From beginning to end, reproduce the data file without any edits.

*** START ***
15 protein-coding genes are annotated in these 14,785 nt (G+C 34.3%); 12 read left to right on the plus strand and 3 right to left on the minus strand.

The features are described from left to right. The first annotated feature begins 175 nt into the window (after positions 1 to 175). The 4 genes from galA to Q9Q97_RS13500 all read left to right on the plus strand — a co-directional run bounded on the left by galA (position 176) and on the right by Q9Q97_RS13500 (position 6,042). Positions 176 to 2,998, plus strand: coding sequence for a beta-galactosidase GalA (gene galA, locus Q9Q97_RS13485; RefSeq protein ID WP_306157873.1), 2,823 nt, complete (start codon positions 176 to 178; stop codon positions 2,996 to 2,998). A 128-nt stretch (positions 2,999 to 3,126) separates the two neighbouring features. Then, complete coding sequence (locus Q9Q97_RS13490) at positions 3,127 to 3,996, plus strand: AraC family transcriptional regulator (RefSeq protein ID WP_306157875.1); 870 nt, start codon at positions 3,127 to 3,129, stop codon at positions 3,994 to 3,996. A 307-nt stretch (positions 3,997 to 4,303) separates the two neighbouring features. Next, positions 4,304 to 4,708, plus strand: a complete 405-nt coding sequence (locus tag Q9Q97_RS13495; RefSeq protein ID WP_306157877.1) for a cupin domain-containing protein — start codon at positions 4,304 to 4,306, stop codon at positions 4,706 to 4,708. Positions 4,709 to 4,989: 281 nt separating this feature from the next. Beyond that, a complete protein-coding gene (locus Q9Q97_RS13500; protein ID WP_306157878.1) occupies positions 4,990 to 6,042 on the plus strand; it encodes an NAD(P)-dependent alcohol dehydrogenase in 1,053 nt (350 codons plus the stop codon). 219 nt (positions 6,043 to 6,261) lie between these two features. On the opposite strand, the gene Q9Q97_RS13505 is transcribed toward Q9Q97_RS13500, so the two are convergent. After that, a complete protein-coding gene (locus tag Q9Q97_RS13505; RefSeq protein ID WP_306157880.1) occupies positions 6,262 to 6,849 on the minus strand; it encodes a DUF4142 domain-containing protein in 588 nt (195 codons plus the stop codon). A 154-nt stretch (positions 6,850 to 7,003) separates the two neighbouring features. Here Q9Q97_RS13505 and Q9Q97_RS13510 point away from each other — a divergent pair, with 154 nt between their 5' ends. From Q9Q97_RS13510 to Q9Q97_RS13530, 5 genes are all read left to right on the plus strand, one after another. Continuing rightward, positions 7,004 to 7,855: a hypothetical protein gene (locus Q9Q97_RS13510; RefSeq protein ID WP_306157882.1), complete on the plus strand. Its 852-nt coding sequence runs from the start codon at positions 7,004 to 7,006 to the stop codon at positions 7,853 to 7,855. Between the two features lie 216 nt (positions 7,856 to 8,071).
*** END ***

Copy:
15 protein-coding genes are annotated in these 14,785 nt (G+C 34.3%); 12 read left to right on the plus strand and 3 right to left on the minus strand.

The features are described from left to right. The first annotated feature begins 175 nt into the window (after positions 1 to 175). The 4 genes from galA to Q9Q97_RS13500 all read left to right on the plus strand — a co-directional run bounded on the left by galA (position 176) and on the right by Q9Q97_RS13500 (position 6,042). Positions 176 to 2,998, plus strand: coding sequence for a beta-galactosidase GalA (gene galA, locus Q9Q97_RS13485; RefSeq protein ID WP_306157873.1), 2,823 nt, complete (start codon positions 176 to 178; stop codon positions 2,996 to 2,998). A 128-nt stretch (positions 2,999 to 3,126) separates the two neighbouring features. Then, complete coding sequence (locus Q9Q97_RS13490) at positions 3,127 to 3,996, plus strand: AraC family transcriptional regulator (RefSeq protein ID WP_306157875.1); 870 nt, start codon at positions 3,127 to 3,129, stop codon at positions 3,994 to 3,996. A 307-nt stretch (positions 3,997 to 4,303) separates the two neighbouring features. Next, positions 4,304 to 4,708, plus strand: a complete 405-nt coding sequence (locus tag Q9Q97_RS13495; RefSeq protein ID WP_306157877.1) for a cupin domain-containing protein — start codon at positions 4,304 to 4,306, stop codon at positions 4,706 to 4,708. Positions 4,709 to 4,989: 281 nt separating this feature from the next. Beyond that, a complete protein-coding gene (locus Q9Q97_RS13500; protein ID WP_306157878.1) occupies positions 4,990 to 6,042 on the plus strand; it encodes an NAD(P)-dependent alcohol dehydrogenase in 1,053 nt (350 codons plus the stop codon). 219 nt (positions 6,043 to 6,261) lie between these two features. On the opposite strand, the gene Q9Q97_RS13505 is transcribed toward Q9Q97_RS13500, so the two are convergent. After that, a complete protein-coding gene (locus tag Q9Q97_RS13505; RefSeq protein ID WP_306157880.1) occupies positions 6,262 to 6,849 on the minus strand; it encodes a DUF4142 domain-containing protein in 588 nt (195 codons plus the stop codon). A 154-nt stretch (positions 6,850 to 7,003) separates the two neighbouring features. Here Q9Q97_RS13505 and Q9Q97_RS13510 point away from each other — a divergent pair, with 154 nt between their 5' ends. From Q9Q97_RS13510 to Q9Q97_RS13530, 5 genes are all read left to right on the plus strand, one after another. Continuing rightward, positions 7,004 to 7,855: a hypothetical protein gene (locus Q9Q97_RS13510; RefSeq protein ID WP_306157882.1), complete on the plus strand. Its 852-nt coding sequence runs from the start codon at positions 7,004 to 7,006 to the stop codon at positions 7,853 to 7,855. Between the two features lie 216 nt (positions 7,856 to 8,071).